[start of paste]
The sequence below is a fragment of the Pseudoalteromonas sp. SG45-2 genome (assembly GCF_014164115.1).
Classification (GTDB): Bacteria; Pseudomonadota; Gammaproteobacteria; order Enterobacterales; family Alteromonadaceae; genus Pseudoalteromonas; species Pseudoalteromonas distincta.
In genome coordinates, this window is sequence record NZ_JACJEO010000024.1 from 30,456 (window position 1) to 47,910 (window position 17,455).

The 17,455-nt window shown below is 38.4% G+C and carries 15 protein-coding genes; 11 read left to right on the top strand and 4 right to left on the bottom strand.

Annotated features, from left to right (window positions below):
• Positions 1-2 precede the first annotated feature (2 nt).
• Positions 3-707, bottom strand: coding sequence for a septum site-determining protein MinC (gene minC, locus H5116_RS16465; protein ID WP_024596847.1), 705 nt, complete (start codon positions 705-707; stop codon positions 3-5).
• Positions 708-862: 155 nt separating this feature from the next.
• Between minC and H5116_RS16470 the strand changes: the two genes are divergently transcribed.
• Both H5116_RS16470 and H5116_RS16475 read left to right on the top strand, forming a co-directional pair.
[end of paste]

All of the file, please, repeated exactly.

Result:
The sequence below is a fragment of the Pseudoalteromonas sp. SG45-2 genome (assembly GCF_014164115.1).
Classification (GTDB): Bacteria; Pseudomonadota; Gammaproteobacteria; order Enterobacterales; family Alteromonadaceae; genus Pseudoalteromonas; species Pseudoalteromonas distincta.
In genome coordinates, this window is sequence record NZ_JACJEO010000024.1 from 30,456 (window position 1) to 47,910 (window position 17,455).

The 17,455-nt window shown below is 38.4% G+C and carries 15 protein-coding genes; 11 read left to right on the top strand and 4 right to left on the bottom strand.

Annotated features, from left to right (window positions below):
• Positions 1-2 precede the first annotated feature (2 nt).
• Positions 3-707, bottom strand: coding sequence for a septum site-determining protein MinC (gene minC, locus H5116_RS16465; protein ID WP_024596847.1), 705 nt, complete (start codon positions 705-707; stop codon positions 3-5).
• Positions 708-862: 155 nt separating this feature from the next.
• Between minC and H5116_RS16470 the strand changes: the two genes are divergently transcribed.
• Both H5116_RS16470 and H5116_RS16475 read left to right on the top strand, forming a co-directional pair.